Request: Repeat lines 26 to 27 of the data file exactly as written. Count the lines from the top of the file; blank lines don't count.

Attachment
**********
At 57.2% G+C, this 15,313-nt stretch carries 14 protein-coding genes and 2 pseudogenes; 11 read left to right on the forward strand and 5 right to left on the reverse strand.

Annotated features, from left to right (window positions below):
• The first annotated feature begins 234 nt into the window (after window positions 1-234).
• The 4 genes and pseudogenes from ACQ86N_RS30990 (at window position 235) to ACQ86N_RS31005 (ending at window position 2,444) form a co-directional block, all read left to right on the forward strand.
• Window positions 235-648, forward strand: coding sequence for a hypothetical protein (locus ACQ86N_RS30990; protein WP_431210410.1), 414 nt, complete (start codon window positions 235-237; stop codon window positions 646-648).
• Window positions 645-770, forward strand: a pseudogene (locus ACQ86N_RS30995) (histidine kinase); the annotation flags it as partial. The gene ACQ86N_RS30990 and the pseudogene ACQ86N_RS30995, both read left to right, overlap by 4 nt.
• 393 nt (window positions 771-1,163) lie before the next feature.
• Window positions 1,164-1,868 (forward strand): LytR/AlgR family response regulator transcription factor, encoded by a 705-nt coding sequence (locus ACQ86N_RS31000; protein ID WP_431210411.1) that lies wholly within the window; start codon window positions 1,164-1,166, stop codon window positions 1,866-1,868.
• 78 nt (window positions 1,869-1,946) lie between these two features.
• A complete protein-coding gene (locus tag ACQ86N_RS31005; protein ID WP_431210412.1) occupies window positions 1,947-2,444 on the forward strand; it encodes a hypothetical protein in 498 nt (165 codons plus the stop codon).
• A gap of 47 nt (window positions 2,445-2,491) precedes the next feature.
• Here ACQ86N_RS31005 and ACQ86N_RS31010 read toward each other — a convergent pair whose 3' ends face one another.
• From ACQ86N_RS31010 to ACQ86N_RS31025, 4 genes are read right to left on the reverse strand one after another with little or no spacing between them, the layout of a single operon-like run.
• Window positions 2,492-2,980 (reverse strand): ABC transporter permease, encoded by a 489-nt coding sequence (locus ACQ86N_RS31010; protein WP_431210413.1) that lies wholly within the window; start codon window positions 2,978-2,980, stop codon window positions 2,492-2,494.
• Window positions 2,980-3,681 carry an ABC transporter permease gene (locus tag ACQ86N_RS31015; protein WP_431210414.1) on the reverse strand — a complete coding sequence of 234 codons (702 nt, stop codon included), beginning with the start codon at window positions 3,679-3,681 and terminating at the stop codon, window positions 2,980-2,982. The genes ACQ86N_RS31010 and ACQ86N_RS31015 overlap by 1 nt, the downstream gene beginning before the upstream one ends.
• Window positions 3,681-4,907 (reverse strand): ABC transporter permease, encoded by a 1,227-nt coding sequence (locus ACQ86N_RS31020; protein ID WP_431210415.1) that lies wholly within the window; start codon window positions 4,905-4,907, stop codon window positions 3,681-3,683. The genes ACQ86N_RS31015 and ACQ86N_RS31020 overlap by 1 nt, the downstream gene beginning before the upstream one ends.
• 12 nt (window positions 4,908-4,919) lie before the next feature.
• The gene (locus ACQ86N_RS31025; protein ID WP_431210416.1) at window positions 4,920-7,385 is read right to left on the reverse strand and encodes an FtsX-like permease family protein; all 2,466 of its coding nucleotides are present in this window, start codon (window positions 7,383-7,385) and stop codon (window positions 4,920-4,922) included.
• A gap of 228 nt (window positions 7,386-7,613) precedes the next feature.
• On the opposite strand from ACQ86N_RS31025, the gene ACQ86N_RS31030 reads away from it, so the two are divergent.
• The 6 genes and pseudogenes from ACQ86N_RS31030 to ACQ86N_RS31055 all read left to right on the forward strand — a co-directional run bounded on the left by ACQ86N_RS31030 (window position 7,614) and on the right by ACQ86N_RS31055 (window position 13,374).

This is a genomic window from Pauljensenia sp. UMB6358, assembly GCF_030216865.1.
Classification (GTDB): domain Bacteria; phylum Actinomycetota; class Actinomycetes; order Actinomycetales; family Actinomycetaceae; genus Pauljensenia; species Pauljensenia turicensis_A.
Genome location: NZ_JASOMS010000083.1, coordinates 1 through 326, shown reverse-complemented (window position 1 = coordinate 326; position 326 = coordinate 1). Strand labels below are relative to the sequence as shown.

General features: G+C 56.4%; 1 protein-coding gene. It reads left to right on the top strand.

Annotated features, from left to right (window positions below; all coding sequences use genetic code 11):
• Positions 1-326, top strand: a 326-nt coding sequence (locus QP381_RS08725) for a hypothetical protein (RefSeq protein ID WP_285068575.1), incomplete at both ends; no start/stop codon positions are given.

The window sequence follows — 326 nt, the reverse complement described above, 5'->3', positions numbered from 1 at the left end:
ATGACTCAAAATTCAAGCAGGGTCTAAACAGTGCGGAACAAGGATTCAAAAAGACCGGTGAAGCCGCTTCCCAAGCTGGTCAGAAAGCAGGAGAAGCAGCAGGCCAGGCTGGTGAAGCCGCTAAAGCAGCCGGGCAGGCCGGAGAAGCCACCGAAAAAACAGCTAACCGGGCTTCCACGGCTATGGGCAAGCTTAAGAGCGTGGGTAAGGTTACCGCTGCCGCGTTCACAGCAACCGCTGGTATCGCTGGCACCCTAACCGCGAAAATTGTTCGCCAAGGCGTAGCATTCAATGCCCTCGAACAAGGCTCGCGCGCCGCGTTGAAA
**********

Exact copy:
Annotated features, from left to right (window positions below; all coding sequences use genetic code 11):
• Positions 1-326, top strand: a 326-nt coding sequence (locus QP381_RS08725) for a hypothetical protein (RefSeq protein ID WP_285068575.1), incomplete at both ends; no start/stop codon positions are given.